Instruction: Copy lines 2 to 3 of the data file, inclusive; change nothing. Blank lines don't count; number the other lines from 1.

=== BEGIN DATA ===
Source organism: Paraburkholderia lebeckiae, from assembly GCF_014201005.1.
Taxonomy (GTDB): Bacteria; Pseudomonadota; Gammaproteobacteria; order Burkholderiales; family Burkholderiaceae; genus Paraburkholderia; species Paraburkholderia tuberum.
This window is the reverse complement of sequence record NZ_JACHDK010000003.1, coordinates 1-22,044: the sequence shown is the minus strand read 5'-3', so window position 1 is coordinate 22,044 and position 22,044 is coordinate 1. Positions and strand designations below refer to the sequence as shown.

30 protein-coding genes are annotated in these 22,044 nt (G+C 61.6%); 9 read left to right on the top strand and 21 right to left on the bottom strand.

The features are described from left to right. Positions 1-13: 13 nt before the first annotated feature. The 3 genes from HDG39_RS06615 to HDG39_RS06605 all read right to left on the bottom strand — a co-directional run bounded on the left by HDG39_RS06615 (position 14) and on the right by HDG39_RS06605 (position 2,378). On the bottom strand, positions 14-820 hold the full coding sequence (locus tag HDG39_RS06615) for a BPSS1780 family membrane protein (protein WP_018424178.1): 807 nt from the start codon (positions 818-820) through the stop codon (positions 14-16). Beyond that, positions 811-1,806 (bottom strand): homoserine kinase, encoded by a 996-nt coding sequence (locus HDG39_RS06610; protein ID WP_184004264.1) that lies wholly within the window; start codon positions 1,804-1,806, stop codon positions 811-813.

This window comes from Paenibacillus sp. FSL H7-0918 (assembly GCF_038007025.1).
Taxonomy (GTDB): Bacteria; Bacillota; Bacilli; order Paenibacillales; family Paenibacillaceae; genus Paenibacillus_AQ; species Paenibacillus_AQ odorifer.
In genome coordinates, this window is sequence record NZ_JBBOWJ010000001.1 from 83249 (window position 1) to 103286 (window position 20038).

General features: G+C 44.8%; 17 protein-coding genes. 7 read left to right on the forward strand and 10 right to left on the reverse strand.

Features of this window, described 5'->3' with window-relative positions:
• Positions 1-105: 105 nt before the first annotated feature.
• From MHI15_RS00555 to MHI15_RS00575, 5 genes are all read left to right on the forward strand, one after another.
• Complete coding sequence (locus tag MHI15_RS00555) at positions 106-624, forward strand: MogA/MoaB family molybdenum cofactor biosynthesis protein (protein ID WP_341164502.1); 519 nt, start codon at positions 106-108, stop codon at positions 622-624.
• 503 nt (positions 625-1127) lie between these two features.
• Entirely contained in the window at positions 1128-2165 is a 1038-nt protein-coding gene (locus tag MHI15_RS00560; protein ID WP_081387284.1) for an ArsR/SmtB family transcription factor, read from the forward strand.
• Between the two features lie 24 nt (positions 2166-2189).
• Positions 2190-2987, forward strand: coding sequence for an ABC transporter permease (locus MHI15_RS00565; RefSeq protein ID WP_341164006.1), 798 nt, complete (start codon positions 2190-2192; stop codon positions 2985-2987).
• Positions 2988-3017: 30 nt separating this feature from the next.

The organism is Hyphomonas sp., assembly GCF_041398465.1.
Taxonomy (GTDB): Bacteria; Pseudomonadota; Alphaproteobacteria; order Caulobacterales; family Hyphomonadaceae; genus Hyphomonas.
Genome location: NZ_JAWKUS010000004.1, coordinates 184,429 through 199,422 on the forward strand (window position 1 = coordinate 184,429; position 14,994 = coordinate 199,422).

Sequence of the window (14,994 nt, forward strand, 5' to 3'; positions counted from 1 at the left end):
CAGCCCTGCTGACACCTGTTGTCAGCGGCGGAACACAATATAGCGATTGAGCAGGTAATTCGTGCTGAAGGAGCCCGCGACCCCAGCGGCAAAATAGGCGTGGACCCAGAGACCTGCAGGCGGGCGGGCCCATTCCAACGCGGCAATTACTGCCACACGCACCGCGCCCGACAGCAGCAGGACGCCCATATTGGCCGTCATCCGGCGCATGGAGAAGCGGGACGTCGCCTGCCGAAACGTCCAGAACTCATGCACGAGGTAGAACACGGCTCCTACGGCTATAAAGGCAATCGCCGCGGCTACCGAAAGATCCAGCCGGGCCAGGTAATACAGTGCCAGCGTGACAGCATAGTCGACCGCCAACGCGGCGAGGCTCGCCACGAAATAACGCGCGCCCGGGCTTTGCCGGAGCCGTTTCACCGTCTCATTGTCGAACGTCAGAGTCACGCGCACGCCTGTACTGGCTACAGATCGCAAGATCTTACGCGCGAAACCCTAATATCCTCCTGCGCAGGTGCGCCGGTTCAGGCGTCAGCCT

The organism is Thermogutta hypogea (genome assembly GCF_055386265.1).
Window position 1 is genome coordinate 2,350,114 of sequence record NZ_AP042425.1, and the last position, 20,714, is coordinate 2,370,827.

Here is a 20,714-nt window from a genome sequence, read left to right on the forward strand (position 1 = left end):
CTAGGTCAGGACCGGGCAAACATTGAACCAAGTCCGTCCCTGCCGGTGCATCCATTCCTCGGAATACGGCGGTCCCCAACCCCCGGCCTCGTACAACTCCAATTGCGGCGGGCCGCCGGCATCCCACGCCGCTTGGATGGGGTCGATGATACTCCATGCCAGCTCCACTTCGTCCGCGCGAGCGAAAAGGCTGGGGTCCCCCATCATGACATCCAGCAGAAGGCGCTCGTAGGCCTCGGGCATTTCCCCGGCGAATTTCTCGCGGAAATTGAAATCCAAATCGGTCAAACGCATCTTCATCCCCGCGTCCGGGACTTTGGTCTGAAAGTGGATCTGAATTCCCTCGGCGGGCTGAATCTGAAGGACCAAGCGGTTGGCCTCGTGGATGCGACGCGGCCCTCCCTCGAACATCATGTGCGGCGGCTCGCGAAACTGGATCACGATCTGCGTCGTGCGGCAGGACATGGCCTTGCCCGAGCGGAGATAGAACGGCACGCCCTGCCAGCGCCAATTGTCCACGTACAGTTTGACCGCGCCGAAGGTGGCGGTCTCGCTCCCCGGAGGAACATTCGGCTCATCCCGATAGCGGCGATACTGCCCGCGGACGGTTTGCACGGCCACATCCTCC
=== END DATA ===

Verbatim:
Taxonomy (GTDB): Bacteria; Pseudomonadota; Gammaproteobacteria; order Burkholderiales; family Burkholderiaceae; genus Paraburkholderia; species Paraburkholderia tuberum.
This window is the reverse complement of sequence record NZ_JACHDK010000003.1, coordinates 1-22,044: the sequence shown is the minus strand read 5'-3', so window position 1 is coordinate 22,044 and position 22,044 is coordinate 1. Positions and strand designations below refer to the sequence as shown.